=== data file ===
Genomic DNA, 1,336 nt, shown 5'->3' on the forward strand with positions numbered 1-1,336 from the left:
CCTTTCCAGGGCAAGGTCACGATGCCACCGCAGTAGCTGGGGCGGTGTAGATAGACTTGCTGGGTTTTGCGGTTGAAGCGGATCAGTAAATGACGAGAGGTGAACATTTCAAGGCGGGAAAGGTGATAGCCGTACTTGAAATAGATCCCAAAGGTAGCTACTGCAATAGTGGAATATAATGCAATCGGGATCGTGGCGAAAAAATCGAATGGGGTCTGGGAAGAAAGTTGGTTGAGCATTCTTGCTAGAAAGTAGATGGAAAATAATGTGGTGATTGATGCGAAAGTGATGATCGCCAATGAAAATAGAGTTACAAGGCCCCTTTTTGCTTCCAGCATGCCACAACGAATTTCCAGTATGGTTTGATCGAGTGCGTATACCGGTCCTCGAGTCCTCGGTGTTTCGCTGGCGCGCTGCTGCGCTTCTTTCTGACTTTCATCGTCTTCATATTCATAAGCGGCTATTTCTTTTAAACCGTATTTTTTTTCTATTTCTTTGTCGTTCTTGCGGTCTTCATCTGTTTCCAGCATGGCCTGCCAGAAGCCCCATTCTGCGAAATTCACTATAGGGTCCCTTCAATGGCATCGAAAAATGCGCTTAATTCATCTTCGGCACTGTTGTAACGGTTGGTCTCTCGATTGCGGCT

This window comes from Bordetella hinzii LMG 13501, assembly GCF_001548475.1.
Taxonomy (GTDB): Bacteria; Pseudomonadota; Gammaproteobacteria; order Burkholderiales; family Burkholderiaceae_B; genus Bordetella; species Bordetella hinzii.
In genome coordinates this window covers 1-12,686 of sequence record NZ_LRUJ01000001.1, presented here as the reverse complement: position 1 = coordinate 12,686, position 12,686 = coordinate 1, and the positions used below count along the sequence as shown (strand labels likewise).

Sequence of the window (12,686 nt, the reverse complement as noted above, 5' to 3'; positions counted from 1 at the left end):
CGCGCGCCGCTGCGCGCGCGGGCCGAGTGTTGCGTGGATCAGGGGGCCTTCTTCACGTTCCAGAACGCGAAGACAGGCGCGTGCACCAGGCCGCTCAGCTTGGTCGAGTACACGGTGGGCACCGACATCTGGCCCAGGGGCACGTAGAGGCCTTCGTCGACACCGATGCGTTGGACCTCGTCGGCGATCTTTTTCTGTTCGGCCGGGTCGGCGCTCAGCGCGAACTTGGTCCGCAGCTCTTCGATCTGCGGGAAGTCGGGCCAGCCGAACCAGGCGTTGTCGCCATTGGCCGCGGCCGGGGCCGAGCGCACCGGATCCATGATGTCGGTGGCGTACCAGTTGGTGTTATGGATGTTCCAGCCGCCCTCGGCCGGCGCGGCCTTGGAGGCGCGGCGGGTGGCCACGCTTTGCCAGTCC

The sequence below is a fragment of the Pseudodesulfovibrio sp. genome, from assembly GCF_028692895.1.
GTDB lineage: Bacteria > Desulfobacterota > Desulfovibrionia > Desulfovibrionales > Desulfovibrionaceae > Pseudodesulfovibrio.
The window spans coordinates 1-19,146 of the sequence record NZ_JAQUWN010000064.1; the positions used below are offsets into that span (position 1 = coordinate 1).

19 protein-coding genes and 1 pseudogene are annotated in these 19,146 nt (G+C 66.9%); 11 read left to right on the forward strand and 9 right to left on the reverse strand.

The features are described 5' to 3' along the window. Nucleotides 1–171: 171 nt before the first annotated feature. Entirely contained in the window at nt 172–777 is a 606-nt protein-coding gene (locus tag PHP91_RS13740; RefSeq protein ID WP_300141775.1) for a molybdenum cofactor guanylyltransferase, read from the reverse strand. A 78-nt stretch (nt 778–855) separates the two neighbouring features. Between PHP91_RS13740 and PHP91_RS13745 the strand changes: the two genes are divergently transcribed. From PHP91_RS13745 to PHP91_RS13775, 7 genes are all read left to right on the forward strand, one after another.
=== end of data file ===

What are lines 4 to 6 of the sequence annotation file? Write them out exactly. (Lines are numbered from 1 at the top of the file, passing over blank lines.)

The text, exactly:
Taxonomy (GTDB): Bacteria; Pseudomonadota; Gammaproteobacteria; order Burkholderiales; family Burkholderiaceae_B; genus Bordetella; species Bordetella hinzii.
In genome coordinates this window covers 1-12,686 of sequence record NZ_LRUJ01000001.1, presented here as the reverse complement: position 1 = coordinate 12,686, position 12,686 = coordinate 1, and the positions used below count along the sequence as shown (strand labels likewise).

Sequence of the window (12,686 nt, the reverse complement as noted above, 5' to 3'; positions counted from 1 at the left end):